The New York Times
WASHINGTON — The Trump administration will temporarily stop publication of a weekly report spotlighting cities and counties that fail to cooperate with federal immigration officials, people briefed on the change said, after several jurisdictions questioned the accuracy of the data.
The report, required by an executive order signed by President Trump in January, shows localities that decline requests from Immigration and Customs Enforcement officials to hold undocumented immigrants so they can be picked up later for deportation.
ICE officials say the lack of cooperation endangers Americans, but cities and counties named in the reports say they are an attempt to force them to collaborate with the immigration authorities.
Sarah Rodriguez, a spokeswoman for ICE, confirmed the temporary suspension of the report, saying it would allow the agency to “analyze and refine its reporting methodologies.”
The first report, released last month, was intended to provide a complete tally of cities and counties that had declined requests from ICE. But it contained misleading information that prompted confusion and defiance among law enforcement officials from the jurisdictions named.
For example, Nisha Agarwal, commissioner of the New York City Mayor’s Office of Immigrant Affairs, said the ICE report incorrectly listed the city as being uncooperative even though it does assist the immigration agency.
Ms. Agarwal said the city responded to ICE requests to detain people who had committed a violent crime or who were on a terrorism watch list. It does not respond to requests for people who have been convicted of minor crimes or have had charges against them dropped, she said.
One of the nation’s largest counties — Nassau County, N.Y., on Long Island — was also listed as noncooperative in the first report. But the Nassau County Sheriff’s Department said it was one of the first localities in the nation to agree to accept administrative warrants from the agency.
Officials there said ICE had apologized for including the county in its initial report.
ICE also apologized to Franklin County, Pa., for including it on a list of the top 10 noncompliant jurisdictions. The county said it had been erroneously placed on the list even though it provides reports on prisoners to ICE and grants the agency access to inmates for interviews.
Stephen Ritchey, assistant director at ICE’s office in York, Pa., wrote, “On a personal note, I would like to apologize for the unwarranted attention this issue has placed on you and your staff.”
In Minnesota, the Hennepin County Sheriff’s Office called the report “incorrect in many ways” and also demanded an apology from ICE officials.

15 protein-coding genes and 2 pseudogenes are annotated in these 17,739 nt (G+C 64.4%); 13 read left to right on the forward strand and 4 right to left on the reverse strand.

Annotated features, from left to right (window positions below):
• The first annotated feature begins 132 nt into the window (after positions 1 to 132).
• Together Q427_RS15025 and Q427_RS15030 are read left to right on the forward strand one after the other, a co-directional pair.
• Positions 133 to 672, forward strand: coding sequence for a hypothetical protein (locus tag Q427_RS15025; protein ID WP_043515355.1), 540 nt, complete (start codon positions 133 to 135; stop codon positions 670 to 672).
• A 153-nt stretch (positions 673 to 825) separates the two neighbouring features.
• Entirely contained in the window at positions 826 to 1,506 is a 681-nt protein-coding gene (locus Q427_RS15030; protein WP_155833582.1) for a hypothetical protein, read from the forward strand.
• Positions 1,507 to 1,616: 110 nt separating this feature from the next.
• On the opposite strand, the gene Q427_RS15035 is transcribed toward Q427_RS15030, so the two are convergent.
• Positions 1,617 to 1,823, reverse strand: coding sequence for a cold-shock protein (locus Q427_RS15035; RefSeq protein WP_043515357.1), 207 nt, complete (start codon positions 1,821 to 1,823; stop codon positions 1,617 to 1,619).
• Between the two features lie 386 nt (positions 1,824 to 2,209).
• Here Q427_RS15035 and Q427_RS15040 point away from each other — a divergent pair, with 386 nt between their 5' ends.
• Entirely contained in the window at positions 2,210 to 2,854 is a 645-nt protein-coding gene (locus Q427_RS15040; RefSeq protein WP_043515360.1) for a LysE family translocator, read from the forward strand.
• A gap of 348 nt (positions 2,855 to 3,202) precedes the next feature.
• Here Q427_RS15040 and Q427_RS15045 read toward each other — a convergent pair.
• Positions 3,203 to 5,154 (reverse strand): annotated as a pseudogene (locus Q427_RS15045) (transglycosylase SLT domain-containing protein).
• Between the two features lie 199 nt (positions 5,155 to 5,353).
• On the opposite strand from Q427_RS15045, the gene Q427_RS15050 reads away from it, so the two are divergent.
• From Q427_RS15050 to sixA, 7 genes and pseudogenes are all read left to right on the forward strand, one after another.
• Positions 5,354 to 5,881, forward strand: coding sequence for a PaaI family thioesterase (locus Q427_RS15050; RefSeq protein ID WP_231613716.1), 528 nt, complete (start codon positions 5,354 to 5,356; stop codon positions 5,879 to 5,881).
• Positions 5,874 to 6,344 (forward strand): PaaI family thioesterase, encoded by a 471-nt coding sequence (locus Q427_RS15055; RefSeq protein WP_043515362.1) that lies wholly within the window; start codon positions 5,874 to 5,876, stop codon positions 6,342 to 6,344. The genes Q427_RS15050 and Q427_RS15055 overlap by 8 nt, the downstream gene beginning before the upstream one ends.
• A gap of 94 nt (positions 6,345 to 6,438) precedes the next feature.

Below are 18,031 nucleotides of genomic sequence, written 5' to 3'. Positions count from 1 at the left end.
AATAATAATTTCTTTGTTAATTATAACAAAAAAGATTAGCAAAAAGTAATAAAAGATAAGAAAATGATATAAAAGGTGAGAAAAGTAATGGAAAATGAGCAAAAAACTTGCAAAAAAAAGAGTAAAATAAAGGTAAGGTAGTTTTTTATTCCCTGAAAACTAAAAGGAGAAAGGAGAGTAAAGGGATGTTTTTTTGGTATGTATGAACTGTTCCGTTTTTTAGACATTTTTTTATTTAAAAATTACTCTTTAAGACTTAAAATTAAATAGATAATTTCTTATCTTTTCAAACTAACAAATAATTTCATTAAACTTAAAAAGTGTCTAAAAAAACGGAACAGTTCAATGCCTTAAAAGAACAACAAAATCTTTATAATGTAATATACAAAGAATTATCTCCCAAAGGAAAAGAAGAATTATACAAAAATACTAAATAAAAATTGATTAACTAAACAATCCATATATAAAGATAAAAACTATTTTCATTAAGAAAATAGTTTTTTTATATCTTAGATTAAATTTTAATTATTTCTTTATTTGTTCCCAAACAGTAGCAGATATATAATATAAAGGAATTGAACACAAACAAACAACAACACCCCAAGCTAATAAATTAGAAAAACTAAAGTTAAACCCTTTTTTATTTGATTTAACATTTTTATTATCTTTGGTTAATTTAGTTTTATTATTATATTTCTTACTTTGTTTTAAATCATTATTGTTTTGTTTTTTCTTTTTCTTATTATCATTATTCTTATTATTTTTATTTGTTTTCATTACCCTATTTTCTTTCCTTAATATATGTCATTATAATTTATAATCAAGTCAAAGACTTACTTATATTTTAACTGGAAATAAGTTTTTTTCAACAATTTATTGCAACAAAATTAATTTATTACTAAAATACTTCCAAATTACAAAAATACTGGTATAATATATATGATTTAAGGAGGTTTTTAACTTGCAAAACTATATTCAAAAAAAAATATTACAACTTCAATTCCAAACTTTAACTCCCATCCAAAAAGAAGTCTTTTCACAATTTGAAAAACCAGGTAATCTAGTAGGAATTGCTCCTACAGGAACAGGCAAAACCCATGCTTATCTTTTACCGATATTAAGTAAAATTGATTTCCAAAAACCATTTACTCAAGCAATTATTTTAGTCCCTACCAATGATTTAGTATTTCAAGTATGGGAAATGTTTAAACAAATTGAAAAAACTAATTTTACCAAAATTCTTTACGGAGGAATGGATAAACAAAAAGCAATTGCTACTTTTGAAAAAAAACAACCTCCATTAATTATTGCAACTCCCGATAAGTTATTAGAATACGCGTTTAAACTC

Sheriff Richard Stanek of Hennepin County said his office had cooperated with requests from ICE and notified immigration officials when two undocumented immigrants wanted by the federal authorities were going to be released. He said both inmates were transferred into ICE custody when they were released from jail.
During a news conference last month, Mr. Stanek displayed time-stamped pictures from his jail showing the two inmates being picked up by deportation agents the day they were released.
Jon Collins, a spokesman for the Hennepin County Sheriff’s Office, said ICE had not issued a correction or an apology for its description of the county’s cooperation.
Disagreements over whether ICE has the authority to force local law enforcement officials to hold inmates suspected of being undocumented immigrants for the federal authorities has been a point of contention for years.
ICE issues a so-called detainer to ask a city or a county to hold a person in custody after charges have been dismissed in a criminal case, or after the accused has posted bail or completed a sentence. The detainer gives the agency up to 48 hours to look into the person’s immigration status and, where appropriate, begin deportation procedures.
But federal judges in Pennsylvania, Illinois and Oregon have ruled that accepting detainers without judicial warrants is unconstitutional and that counties could be held liable. A similar case on the lawfulness of detainers is pending before the Massachusetts Supreme Court.
Officials at the Department of Homeland Security said that they did not think the agency needed a warrant to ask local jurisdictions to hold immigrants believed to be undocumented, and that they considered the detainers legally sufficient.
The weekly reports are part of Mr. Trump’s get-tough policies on illegal immigration. He has pledged to find, arrest and deport people who are in the country illegally, regardless of whether they have committed serious crimes; to build a wall on the border with Mexico; and to hire 15,000 new Border Patrol and ICE agents.
Mr. Trump has also directed the Department of Homeland Security to publicize crimes by undocumented immigrants, strip such immigrants of privacy protections, enlist local police officers as enforcers, build new detention facilities, discourage asylum seekers and, ultimately, speed up deportations.